Customer-centric Marketing: 5 more takeaways on consumer behavior from researchers and strategists [Part II]
MarketingSherpa Summit 2017 will be here before you know it, and our team is hard at work planning the agenda, with a special emphasis on customer-centric strategies and approaches.
As we select our keynotes, the team has conducted in-depth research and gained some interesting takeaways from both academic and marketing practitioners. We highlighted the first five takeaways earlier this week, and we have five more thought-proving insights again for you today.
Takeaway #6. Build habit forming products
Many of the products we use in our daily routine have influenced our routines.
Nir Eyal, author of best-selling book Hooked: How to Build Habit-Forming Products, has identified a design pattern in habit forming products. He describes this design pattern, “the hook,” as “an experience designed to connect the users’ problems to your solution with enough frequency to form a habit.”
The hook is comprised of cycle of triggers, actions, rewards and investments. The triggers can be internal or external, but must evoke motivation to act.
For instance, customers need to anticipate the reward for their action or they will not engage. The more involved a customer becomes with a product, the more likely he or she will develop a loyalty to the product.
Nir explains, “Products that create successive cycles through the hook help customers’ preferences, tastes, and habits develop.”
This engagement is what makes these products better, it’s not necessarily the quality of the products.
Step #7. You pay attention to those who pay attention to you
There are three stages of attention: immediate, short term and long term.
Marketers need to understand the fundamental differences between the three in order to develop relationships with customers that eventually become users and even on to brand ambassadors. Capturing someone’s attention through an ad or campaign (immediate attention) will not make them customers (long-term attention).
Ben Parr, former editor of Mashable and cofounder of DominateFund, has conducted research that reveals seven captivation triggers contribute to a customer’s journey on the spectrum of immediate to long-term attention. These captivation triggers include automaticity, framing, disruption, reward, reputation, mystery and acknowledgement. Acknowledgement is a trigger that fosters long-term attention. This idea of acknowledgment requires the marketer to understand the customer, empathize with the customer, and validate the customer’s experience, feelings or needs. When the customer receives this treatment, he or she is more likely to reciprocate allegiance to the company.
Step #8. To best serve customers, innovative ideas should challenge current products or services, not support them
According to Luke Williams, Founder and Executive Director of WR Berkley Innovation Lab and adjunct professor at NYU, disruptive innovation is necessary to serve your customers in the long run.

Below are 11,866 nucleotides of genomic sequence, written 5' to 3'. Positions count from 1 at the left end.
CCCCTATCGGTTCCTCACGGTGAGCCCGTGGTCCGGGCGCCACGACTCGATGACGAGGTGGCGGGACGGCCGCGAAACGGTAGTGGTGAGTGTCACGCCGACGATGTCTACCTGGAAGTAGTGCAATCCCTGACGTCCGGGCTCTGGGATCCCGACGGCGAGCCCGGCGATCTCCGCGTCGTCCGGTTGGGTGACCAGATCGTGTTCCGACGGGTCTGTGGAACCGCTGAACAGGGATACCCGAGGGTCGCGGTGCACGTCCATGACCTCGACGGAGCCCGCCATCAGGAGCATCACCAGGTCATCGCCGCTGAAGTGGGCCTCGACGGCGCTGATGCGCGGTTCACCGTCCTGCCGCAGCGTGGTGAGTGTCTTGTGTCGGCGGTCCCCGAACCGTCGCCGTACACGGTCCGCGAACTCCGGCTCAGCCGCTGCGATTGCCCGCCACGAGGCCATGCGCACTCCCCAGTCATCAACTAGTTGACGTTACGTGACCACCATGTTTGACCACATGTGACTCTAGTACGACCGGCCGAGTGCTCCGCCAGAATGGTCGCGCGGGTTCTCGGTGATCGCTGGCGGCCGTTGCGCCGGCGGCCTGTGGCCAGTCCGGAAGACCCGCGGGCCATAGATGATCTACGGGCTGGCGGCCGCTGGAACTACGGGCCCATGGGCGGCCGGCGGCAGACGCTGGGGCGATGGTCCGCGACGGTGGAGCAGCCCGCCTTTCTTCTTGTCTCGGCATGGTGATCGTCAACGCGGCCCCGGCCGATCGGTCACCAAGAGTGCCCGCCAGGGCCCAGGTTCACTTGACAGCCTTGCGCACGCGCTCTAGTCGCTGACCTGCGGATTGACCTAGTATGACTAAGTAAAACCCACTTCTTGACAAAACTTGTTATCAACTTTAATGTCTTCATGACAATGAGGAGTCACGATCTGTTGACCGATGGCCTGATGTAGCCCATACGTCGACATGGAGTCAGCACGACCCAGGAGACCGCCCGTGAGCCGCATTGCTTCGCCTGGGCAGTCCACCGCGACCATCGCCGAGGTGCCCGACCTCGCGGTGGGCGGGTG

When businesses are caught up in making incremental changes that support their existing products or services, they pigeon-hole their abilities to serve their customers.
Often businesses are surpassed by others that do challenge the market and develop a different product or service that offers a better experience for the customer. While businesses are focuses on tweaking their existing product line, customers leave them for the new innovative option.
Takeaway #9. You can predict consumers’ behavior
Professor Alex “Sandy” Pentland, Director of MIT’s Human Dynamics Laboratory and Director of the MIT Media Lab Entrepreneurship Program, has pioneered a new field of study: social physics.
Social physics is how ideas are formed, shared and transformed into behaviors. As a result of Big Data, we are able to track behavior for large sects of people. Through his research, Pentland discovered that the patterns of exploration and engagement within societies determine their behaviors and successes.
When people are more engaged, the pattern of idea flows is stronger, the collective intelligence of the group is elevated and better decisions are made. He also found that peer-to-peer interactions influence behavior more than anything. For instance, social networks connect society in a bigger way than ever before. The risk with the social networks in their current forms, he said, is that they are prone to repetition of ideas, which stifles new idea generation and can lead to a decrease in quality of decisions.
Takeaway #10. Your customers will tell you what to work on
Jay Baer, a marketing and customer experience consultant and New York Times best-selling author, shares from his research that there are many opportunities to learn from customer reviews and complaints.
He encourages companies to not only pay attention to their reviews and complaints, but also to develop a process to respond to them.
Customers that take the time to share their issues want:
- to be heard.
- a resolution.
- a promise it will not be repeated.
Companies need to take an empathetic approach to resolving customers’ issues. The resolution can be a simple explanation as to why things are a certain way or an admission of fault.
A response evokes a sense of validation for the customer, but if companies are not careful in how they respond, they risk upsetting the customer further. Customer retention is important, and with reviews and complaints, companies have the opportunity to correct an issue for a larger segment of their consumers who are not voicing their dissatisfaction.
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